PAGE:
Friday, March 4, 2016

Contemporary Fiction: The Turner House by Angela Flournoy

The Turner House by Angela Flournoy is one of those books that I knew was out there and had taken notice of, but then I got distracted by shiny things and forgot about it. And then it ended up being a finalist for the National Book Award, and would therefore no longer be ignored. So I am a little late to the party on this one, but still eager to see what got the critics so excited.

The Situation: Charles "Cha-Cha" Turner is the oldest of 13, and is almost 100% positive that he is being haunted by a ghost, or haint. His first encounter with the haint happened when he was just 12 years old, and the oldest six of the 13 Turner children were around when it happened, though Marlene cannot claim to have actually seen anything as she did not make it out of the girls' room until after the commotion was over. Even so, the children would bear witness to Cha-Cha wrestling with a blue ghost-like figure, often still insisting even after their father, Francis, asserted that there were no haints in Detroit. Now over 50 years later, the haint is back, and Cha-Cha cannot imagine why. Unfortunately, no one really has time to indulge or humor him, as all 13 of the Turner kids are attempting to live their own lives, raise kids and grandkids, and also get used to the fact that their mother, Viola, most likely won't be around for much longer.

The Problem: Keeping their sick mother comfortable and relatively pain free during what it likely to be her last days is Cha-Cha's number one priority. But in actuality, it is his wife Tina who has become the primary caregiver as Cha-Cha has a hard time just entering the room his mother stays in. And if it wasn't enough to have the haint as a distraction, Cha-Cha has also taken the lead on what the Turner children are going to do with the old house on Yarrow Street. In one of the worst neighborhoods in a crippled and struggling Detroit, the old family house isn't worth the money Viola still owes on it, and coming to a consensus with 13 different opinions isn't going to be easy. Cha-Cha may be the oldest, but he has a haint to deal with. Meanwhile, the youngest, Lelah, struggles to fight her gambling addiction, and must deal with her pride issues if she has any chance of salvaging the strained relationship with her daughter. The youngest son, Troy, wants nothing more than to be loved and accepted, but is coming dangerously close to ultimate rejection as he considers doing the unthinkable. While all 13 of her children attempt to navigate life, Viola's primary daily task has become managing pain while remembering the past, and the man with whom she started her life with at just 18 years of age.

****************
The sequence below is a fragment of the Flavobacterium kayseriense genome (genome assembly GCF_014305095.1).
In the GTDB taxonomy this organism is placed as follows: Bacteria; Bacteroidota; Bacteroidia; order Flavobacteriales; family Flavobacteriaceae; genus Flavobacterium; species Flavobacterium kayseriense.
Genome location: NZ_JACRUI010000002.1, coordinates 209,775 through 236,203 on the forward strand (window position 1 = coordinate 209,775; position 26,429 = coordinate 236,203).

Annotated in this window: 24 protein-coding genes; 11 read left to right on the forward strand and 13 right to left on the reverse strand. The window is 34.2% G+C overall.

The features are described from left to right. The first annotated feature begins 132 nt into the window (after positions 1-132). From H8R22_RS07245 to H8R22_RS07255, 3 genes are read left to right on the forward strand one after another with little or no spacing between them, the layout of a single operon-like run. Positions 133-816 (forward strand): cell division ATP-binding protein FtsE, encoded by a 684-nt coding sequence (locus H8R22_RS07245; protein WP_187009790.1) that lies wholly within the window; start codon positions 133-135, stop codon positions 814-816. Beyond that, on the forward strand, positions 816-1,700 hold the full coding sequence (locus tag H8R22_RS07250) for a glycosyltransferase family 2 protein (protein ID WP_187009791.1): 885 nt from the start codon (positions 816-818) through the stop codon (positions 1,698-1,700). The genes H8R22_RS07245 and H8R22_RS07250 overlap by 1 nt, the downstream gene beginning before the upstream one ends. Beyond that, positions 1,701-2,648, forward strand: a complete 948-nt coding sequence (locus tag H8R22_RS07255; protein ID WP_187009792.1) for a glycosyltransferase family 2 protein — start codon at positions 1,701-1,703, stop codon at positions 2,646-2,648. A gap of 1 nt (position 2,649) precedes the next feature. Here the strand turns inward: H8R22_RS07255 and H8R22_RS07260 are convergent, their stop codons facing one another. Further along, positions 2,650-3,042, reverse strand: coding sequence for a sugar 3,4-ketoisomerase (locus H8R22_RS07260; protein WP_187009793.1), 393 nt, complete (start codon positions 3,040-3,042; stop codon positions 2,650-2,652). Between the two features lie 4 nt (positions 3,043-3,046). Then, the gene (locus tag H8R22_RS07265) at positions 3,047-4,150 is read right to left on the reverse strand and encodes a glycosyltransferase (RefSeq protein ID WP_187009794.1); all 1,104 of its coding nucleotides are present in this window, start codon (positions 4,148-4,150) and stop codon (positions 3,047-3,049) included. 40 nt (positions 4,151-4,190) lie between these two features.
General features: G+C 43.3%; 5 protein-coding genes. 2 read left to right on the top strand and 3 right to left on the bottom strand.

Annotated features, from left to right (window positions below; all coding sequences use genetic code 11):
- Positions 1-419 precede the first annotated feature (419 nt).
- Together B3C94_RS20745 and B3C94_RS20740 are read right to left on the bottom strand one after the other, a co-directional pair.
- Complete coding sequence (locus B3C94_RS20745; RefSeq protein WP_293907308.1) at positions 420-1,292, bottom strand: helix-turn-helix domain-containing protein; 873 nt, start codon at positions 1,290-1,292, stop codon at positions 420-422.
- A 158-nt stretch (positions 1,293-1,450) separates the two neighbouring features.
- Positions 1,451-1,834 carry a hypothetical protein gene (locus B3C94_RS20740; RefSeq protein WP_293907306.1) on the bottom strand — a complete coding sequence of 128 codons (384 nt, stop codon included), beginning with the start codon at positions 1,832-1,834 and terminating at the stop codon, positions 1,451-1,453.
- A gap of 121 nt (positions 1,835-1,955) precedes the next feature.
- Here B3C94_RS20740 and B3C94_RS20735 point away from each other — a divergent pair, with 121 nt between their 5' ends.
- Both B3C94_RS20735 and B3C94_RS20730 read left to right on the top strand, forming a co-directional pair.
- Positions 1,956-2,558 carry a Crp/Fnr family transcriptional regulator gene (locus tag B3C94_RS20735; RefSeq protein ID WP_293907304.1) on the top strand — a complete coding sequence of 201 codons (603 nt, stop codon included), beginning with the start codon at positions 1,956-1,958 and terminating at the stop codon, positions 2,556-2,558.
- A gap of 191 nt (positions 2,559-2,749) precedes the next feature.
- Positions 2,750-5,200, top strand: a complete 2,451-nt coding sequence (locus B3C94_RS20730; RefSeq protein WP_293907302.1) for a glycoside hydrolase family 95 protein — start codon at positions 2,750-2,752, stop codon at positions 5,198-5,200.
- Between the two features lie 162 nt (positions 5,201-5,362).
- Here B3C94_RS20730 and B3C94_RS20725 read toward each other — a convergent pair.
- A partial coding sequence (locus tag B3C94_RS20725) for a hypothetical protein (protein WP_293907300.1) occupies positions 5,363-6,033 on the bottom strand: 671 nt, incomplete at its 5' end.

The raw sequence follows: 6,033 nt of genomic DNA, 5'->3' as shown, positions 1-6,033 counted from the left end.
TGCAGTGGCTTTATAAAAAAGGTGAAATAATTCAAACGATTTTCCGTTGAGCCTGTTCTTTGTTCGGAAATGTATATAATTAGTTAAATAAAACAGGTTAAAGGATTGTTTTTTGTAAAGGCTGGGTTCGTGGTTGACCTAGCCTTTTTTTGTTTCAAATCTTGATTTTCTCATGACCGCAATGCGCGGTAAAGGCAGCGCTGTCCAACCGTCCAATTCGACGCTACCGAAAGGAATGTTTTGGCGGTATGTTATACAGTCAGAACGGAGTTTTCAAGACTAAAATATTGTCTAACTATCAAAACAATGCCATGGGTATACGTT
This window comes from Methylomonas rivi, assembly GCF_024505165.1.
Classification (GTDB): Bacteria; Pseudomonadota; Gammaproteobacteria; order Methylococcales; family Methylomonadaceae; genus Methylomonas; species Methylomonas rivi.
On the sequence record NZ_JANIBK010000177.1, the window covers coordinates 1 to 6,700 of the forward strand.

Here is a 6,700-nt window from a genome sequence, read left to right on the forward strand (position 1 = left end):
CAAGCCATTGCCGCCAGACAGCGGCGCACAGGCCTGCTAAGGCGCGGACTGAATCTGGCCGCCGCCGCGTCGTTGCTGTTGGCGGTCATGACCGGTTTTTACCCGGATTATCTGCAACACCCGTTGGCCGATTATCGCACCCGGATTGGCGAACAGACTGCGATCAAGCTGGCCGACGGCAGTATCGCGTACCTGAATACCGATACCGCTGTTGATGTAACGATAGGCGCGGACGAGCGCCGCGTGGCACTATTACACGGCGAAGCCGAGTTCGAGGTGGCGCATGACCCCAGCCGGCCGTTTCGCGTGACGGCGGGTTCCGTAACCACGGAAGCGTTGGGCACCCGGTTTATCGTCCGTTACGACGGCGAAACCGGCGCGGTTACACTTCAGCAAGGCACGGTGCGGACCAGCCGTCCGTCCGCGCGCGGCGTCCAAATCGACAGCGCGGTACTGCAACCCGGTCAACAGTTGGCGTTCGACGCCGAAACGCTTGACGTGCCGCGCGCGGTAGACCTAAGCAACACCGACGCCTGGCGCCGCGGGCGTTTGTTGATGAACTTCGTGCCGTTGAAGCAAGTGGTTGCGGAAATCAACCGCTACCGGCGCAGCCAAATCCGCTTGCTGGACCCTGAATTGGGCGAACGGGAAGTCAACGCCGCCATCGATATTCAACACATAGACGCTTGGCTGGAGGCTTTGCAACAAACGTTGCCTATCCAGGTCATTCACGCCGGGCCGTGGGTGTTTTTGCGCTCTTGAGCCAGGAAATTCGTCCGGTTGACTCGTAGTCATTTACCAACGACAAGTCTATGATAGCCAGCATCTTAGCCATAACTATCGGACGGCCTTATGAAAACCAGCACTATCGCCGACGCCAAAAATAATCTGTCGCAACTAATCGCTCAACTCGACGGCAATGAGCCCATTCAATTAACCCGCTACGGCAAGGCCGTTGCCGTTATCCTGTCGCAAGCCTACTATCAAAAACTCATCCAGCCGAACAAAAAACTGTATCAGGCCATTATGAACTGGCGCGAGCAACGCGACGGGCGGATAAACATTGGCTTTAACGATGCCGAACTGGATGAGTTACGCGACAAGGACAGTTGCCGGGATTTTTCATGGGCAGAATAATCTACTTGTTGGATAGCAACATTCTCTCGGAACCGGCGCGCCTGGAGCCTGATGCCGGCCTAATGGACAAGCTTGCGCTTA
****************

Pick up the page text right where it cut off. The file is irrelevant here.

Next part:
Genre, Themes, History: This is a fiction novel set primarily in Detroit in 2008. There are sections that tell the story of a young Francis and Viola just after Cha-Cha was born, as they are both attempting to earn money to support their small family. With Detroit as the setting for the modern day sections, there is of course plenty of discussion regarding the economic collapse, corrupt political officials, white flight, and the housing crisis. Once upon a time the Turner house was a great house in a great neighborhood. Now it is only worth a tenth of its mortgage, no one lives there, and Cha-Cha has commissioned a long-time neighbor and family friend with making sure no one squats in the place or does any damage to it. Initially Francis was sent up north from Arkansas with a letter of introduction from his preacher, and would eventually bring Viola and Cha-Cha up with him. Now, 13 grown kids later, as well as grandkids, and great-grandkids, Francis has passed away and Viola may soon join him. Some of the Turner children have stayed in Detroit, but others, mostly from the younger half, have moved away in an attempt to outrun the long reach of such a large family. The book's narrative spends the most time with Cha-Cha and Lelah, although there is some focus on Troy. But it is primarily the experiences of the oldest and youngest that make up the events of the book.

My Verdict: I loved the idea of a family with 13 children, all of whom are still alive, even though I knew that most likely there wouldn't be heavy focus on every single one. Even so, it excited me that the first two pages of the book contained an extensive family tree. And while I was reading, there were parts that made me anxious, excited, incredulous, and even parts that made me disappointed in some of the characters. In other words, it was like being around family. But with that said, I found the overall story to be somewhat unsatisfactory. There isn't even really a true ending. Sure, the book ends, but not much has been solved. And I get it, oftentimes that is just how it is with families, big or small. But some people disappeared midway through the book, never to return; others stuck around but nothing really happened with their stories; and still other big plot points were left unresolved. All of the momentum of the story just sort of fizzled out into nothing, leaving a lot to be desired.

Favorite Moment: When Lelah got in Troy's face and wouldn't back down.

Favorite Character: Family can be exhausting, but Marlene (number five) seemed to be the least exhausting while also being the most helpful.

Recommended Reading: Immediately upon reading the synopsis I thought of The Twelve Tribes of Hattie by Ayana Mathis. These are two very different books, and Mathis focuses on each child individually instead of more or less telling one collective story like Flournoy. But if you enjoyed The Turner House I think you would like The Twelve Tribes of Hattie as well.

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